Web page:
• understanding that verbs can be divided into three groups according to the way they are conjugated: Group 1 (five-step verbs), Group 2 (one-step verbs) and Group 3 (irregular verbs)
  • using character charts as a systematic framework that enables recognition of verb conjugation patterns, and applying the formation rules of each verb group
  • understanding and using a range of particles such as:
    • (or)
    • (purpose, indirect object, location)
    • (location of action, by means such as ペンで、 日本語で)
  • understanding and using and adjectives in the present and past tense
  • using verb stems with grammatical features such as ~たい、 ~ たくない、 ~ かった、 ~ やすい/にくいです
  • understanding and using verbforms to express a range of ideas, for example, ~ている、てもいいです、てはいけません、てはだめです
  • creating cohesion and flow by using conjunctions, for example, だから、 それで、 それに、 verbform, だから、 しかし、 それに、 けれども
  • expressing opinions, intentions and thoughts using the plain form, for example, ~つもりです、 ~とおもいます、 ~たり~たりします
  • asking and responding to questions using 何で? どうして/なぜ? どのぐらい? いくつ?
  • building vocabulary that relates to daily life and the world beyond school and home and that can be used for cross-curricular content learning
  • elaborating ideas or statements using expressions such as (こん)しゅう、 (せん)しゅう、 来年(らいねん)、 いつも、 ぜんぜん、 あまり
  • understanding Japanese counting systems using units of 10, 100, 1000 and 10,000 and associated kanji, for example, (ひゃく)(せん)(まん)
  • extending the use of counter classifiers to include ~円(えん)、 ~分、 ~まい、 ~本、 ~つ、 ~日 (date)
  • expressing superlative forms using 一番(いちばん) for example, 一番好きなかもくは日本語です。
  • expressing the location of items by using prepositions such as (みぎ)(ひだり)(まえ)(うし)ろ、 (うえ)(した)、 となり、 そば 
  • understanding and using plain or polite forms as appropriate to context, for example, understanding the concept of uchi-soto ((うち)/(そと)) for making appropriate choices of register
Use a range of textual conventions in spoken, written and multimodal texts, and understand how different scripts are used to convey meaning or effects

[Key concepts: text, mode, scripts; Key processes: composing, selecting, analysing, explaining] (ACLJAU033 - Scootle )

  • Literacy
  • Critical and Creative Thinking
  • Intercultural Understanding
  • applying their understanding of the function of cohesive devices such as conjunctions to sequence and link ideas and actions, for example, verb form, だから、 しかし、 それに、 けれども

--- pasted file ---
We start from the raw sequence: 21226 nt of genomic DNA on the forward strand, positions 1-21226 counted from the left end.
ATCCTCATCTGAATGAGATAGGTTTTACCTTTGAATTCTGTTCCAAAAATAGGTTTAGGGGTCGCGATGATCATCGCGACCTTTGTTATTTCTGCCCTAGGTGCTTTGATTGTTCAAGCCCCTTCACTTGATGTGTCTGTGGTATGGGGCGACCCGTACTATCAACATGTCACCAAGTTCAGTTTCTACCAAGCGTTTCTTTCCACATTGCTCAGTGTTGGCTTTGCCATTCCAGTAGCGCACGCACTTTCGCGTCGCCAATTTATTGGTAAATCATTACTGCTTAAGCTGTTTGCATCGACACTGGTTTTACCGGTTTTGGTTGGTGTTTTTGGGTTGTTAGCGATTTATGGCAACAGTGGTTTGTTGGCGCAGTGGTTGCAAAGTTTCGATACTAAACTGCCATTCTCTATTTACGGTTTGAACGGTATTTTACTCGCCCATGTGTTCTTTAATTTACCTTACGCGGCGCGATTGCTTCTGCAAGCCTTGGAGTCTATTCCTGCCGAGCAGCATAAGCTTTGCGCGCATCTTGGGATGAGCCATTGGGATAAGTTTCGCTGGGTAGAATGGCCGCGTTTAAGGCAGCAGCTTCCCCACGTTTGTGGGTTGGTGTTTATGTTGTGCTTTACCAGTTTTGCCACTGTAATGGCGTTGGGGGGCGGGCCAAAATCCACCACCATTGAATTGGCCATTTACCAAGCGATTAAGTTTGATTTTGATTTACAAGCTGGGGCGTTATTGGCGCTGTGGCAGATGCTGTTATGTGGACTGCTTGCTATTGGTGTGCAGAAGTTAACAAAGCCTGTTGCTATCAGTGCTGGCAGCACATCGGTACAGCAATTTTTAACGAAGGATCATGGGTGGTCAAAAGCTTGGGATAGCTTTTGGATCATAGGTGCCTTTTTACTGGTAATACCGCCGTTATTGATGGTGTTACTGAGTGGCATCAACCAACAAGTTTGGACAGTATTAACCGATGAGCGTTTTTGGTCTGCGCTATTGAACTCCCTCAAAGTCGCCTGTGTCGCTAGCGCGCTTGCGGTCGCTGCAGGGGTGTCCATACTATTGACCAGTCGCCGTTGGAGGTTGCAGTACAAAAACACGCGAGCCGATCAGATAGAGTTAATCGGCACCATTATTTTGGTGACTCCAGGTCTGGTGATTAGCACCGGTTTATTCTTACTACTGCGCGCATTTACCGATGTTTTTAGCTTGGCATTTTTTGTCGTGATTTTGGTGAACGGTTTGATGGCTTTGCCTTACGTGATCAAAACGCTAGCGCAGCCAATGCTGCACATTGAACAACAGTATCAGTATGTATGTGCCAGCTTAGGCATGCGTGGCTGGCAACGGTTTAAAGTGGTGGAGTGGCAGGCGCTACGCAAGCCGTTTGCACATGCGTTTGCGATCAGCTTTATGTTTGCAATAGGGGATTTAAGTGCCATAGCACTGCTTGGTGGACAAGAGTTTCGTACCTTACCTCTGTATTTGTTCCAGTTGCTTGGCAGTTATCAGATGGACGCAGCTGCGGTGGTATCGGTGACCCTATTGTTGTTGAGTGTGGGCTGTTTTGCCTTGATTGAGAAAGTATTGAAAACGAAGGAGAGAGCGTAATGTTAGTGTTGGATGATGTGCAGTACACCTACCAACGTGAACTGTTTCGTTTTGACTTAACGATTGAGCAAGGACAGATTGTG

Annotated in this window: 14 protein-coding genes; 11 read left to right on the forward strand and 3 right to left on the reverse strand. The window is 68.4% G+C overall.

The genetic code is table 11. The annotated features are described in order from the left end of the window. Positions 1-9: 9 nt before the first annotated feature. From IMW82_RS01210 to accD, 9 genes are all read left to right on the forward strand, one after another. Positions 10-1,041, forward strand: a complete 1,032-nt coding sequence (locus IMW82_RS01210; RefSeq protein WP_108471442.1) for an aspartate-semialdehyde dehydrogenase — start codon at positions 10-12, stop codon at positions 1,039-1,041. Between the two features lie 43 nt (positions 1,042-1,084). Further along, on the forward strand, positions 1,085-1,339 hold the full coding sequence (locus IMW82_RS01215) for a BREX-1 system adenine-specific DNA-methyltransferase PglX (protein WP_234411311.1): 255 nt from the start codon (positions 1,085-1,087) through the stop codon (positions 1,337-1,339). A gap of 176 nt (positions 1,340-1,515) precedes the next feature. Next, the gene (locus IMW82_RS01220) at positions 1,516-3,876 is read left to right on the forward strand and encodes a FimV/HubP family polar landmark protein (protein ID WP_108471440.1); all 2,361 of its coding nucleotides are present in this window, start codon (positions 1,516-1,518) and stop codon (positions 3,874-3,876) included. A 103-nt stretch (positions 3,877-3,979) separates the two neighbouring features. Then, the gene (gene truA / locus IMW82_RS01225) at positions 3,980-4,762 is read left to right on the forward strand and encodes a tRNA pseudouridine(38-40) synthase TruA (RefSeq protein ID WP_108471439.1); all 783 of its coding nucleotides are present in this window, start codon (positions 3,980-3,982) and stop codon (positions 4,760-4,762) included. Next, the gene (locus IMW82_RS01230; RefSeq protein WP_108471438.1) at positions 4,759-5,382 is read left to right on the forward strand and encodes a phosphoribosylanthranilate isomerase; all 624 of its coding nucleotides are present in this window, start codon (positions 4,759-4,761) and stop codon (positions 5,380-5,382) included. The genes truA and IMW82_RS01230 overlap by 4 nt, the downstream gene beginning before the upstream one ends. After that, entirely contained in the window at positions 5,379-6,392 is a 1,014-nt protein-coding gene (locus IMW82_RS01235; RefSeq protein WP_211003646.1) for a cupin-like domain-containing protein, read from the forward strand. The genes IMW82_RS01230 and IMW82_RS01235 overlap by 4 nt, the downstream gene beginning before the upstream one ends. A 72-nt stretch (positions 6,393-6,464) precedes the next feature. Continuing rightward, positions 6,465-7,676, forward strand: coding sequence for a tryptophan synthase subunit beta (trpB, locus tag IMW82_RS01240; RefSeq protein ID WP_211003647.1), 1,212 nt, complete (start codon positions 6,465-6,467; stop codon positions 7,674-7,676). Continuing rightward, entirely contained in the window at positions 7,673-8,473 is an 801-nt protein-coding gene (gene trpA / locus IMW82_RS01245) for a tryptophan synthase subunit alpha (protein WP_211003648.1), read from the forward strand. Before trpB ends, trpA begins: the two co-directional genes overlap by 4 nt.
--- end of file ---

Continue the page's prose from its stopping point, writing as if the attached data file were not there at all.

• applying understanding of the textual features of different text types to construct simple narratives, messages, slogans or song lyrics, noticing how the choice of language and text structure works to achieve each text’s purpose
  • comparing language features of Japanese and English versions of familiar texts such as weather reports, phone conversations or text messages, for example, the use of abbreviations and emoticons, noting differences that appear to be culturally significant
  • using appropriate textual conventions to shape simple texts such as letters or menus, for example, introductions, linked paragraphs, summaries and sequencing strategies
  • analysing the function of different scripts in different types of texts, identifying examples of kanji used for nouns and verbs, katakana for borrowed words and hiragana for grammatical purposes

Language variation and change

Recognise variations in language use that reflect different social and cultural contexts, purposes and relationships

[Key concepts: register, tenor, context, culture; Key processes: analysing, exemplifying, comparing] (ACLJAU034 - Scootle )

  • Literacy
  • Information and Communication Technology (ICT) Capability
  • Critical and Creative Thinking
  • Personal and Social Capability
  • Ethical Understanding
  • Intercultural Understanding
  • examining how language choices reflect social relations and priorities, for example, the concept of (うち)/(そと) using ご/お prefixes and plain or polite forms, and using expressions that deflect praise of self or of own family to show modesty, such as 日本語がじょうずですね。いいえ、あんまり。
  • finding examples of informal forms of language used by young Japanese speakers, such as the use of abbreviations or emoticons when texting and the use of loan words when discussing popular culture, for example, ‘J-rock’, ‘J-pop’, ‘fast food’